Open access peer-reviewed chapter

Economic Analysis of Stand-Alone Hybrid Wind/PV/Diesel Water Pumping System: A Case Study in Egypt

Written By

Nagwa M. Khattab, Mervat A. Badr, Essam Tawfik El Shenawy, Hassan H. Sharawy and Marwa S. Shalaby

Submitted: October 20th, 2018 Reviewed: August 13th, 2019 Published: March 25th, 2020

DOI: 10.5772/intechopen.89161

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The design and evaluation of a stand-alone hybrid renewable energy system for pumping underground water for small farm irrigation is presented. Given environmental conditions, system specifications and daily load demand data, the optimal size of main system components is obtained using a sizing algorithm. Different renewable energy systems are compared using yearly simulations, on hourly base via specialized commercial software simulation packages PVSYST and HOMER, to simulate the system performance and to reach the optimum configurations based on the objective criteria. The criteria used in economic optimization are the net present cost and the cost of energy, with the percent of the capacity shortage. The following systems can be compared: PV only, PV with horizontal axis wind turbine, PV with vertical axis wind turbine, and PV with horizontal axis wind turbine and diesel generator and diesel generator only. The simulation also was carried out for different load patterns for optimum operation. The study was illustrated for climatic conditions of an isolated area in El-Tour City, Sinai, Egypt. The installed 3.42 kW PV water pumping system for irrigation purposes in the same site was also described.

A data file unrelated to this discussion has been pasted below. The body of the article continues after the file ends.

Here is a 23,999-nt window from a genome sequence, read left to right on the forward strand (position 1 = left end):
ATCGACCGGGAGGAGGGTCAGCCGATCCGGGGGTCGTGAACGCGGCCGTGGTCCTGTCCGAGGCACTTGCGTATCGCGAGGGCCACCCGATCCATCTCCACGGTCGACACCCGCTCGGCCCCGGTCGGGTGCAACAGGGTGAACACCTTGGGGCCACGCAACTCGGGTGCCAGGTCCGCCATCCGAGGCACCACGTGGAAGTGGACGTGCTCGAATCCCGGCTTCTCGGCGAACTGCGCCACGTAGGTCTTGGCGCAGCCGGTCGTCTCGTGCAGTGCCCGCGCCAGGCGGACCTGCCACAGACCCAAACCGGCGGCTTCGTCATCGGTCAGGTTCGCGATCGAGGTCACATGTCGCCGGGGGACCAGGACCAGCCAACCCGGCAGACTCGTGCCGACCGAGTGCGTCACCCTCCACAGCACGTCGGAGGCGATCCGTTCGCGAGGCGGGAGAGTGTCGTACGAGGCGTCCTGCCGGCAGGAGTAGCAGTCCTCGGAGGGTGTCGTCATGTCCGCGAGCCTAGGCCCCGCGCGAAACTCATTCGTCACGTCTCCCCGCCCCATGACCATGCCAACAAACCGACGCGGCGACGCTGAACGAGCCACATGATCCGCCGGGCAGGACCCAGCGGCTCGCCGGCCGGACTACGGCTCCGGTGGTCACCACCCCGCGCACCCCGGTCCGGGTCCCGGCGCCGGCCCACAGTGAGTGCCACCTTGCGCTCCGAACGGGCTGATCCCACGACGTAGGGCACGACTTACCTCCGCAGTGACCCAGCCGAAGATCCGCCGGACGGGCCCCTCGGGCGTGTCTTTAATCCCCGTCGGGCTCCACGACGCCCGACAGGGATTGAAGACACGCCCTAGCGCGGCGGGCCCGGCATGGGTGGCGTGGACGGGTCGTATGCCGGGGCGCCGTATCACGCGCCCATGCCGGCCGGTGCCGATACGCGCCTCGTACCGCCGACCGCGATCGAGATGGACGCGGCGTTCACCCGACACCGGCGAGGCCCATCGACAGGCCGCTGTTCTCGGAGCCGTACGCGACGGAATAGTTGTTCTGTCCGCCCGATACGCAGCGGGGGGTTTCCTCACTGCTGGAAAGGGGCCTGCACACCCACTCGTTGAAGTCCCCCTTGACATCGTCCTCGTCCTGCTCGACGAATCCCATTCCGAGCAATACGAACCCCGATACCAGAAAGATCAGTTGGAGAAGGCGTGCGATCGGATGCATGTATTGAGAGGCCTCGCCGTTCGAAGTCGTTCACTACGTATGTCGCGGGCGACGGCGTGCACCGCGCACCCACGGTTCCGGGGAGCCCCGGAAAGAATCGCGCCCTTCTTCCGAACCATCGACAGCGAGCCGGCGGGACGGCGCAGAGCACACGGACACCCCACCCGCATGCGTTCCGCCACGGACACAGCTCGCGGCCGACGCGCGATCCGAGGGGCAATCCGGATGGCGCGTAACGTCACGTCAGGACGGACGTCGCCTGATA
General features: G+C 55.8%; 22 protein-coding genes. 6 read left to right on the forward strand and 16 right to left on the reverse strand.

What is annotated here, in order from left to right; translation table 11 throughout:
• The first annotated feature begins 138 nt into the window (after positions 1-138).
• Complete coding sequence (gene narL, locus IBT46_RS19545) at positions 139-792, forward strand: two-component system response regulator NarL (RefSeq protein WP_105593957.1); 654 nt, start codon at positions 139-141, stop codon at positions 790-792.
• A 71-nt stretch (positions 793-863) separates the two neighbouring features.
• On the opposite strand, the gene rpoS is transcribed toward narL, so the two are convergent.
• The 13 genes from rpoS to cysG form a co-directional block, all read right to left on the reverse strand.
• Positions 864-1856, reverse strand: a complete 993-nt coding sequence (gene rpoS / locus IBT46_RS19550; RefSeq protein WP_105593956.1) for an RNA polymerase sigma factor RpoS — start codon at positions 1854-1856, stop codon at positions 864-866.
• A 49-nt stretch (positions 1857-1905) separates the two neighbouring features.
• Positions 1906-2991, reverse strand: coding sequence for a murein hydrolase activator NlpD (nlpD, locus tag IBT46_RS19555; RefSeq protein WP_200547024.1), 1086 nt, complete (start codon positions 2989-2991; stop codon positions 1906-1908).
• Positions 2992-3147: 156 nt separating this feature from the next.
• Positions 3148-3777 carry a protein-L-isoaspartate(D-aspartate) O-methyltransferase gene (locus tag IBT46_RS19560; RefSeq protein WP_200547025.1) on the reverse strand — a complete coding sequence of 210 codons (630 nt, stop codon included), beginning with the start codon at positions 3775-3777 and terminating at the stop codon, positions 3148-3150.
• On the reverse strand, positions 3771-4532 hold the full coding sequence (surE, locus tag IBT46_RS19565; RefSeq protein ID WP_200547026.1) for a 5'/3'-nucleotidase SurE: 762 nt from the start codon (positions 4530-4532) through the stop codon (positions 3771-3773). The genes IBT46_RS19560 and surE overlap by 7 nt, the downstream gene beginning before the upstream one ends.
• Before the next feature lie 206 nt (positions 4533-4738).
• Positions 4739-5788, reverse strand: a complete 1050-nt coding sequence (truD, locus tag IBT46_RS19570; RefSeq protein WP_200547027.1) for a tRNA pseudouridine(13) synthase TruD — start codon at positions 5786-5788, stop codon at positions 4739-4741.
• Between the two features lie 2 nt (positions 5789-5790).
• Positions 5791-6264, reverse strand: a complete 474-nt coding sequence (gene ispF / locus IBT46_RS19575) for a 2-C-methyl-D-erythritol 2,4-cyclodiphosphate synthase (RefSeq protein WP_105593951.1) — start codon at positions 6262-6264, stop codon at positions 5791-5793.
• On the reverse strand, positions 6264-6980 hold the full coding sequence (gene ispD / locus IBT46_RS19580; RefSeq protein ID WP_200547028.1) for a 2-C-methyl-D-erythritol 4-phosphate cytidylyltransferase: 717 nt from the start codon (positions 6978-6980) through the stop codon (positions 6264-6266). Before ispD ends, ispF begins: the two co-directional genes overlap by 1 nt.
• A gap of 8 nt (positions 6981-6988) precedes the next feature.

• water pumping
  • stand-alone photovoltaic
  • wind turbine
  • hybrid system
  • diesel generator

1. Introduction

Egyptian Government has embarked an ambitious plan to develop new villages in the desert far from Nile River and Delta by reclaiming and cultivating 5 million acres over 5 years. The main challenge facing the government efforts is the inability of the current energy sources to provide those communities with the main infrastructures from energy and water to fulfill agriculture requirements. This is because these communities are small, scattered and located in the desert far from the electricity grid.

Hence, the Egyptian Government strategies targeted providing agriculture water requirements (pumping and irrigation) for new rural areas by applying renewable energy systems. Clean, renewable energies such as solar and wind are considered fast solutions to provide such communities with the energy necessities. The adopted approach has been motivated mainly by Egypt’s location that is endowed with abundant solar energy, adequate average wind speed besides long sea shores and underground water.

Among the renewable energy options that are currently in wide use are solar photovoltaic (PV) and small wind turbines (WT) for water pumping and irrigation. Pumping water by mechanical wind mills in remote areas is an old technology [1, 2], and by renewable energy for the last few decades [3, 4]. Recently, many users of the water pumping have switched to solar energy via photovoltaic pumping for small systems, while for larger systems the diesel generations are still predominant for pumping water in Egypt [5]. Compared to PV systems and mechanical wind mills, small wind turbines are still in limited uses for water pumping systems in remote areas. Using hybrid photovoltaic/wind turbine (PV/WT) improves the water pumping reliability and increases the daily volume of the pumped water.

Different studies concerning the individual PV water pumping (PVWP) and wind turbine water pumping (WTWP) systems focused on the dynamic performance of these systems, in particular the match between water demand and water supply [6]. Benghanem et al. [7] compared the performances of different PVWP configurations for different hydraulic heads. Kelley et al. [8] studied the feasibility of PVWP systems for irrigation as a function of location, while Rehman and Sahin [9] investigated the technical and economic performances of several small WTs to provide water in Saudi Arabia.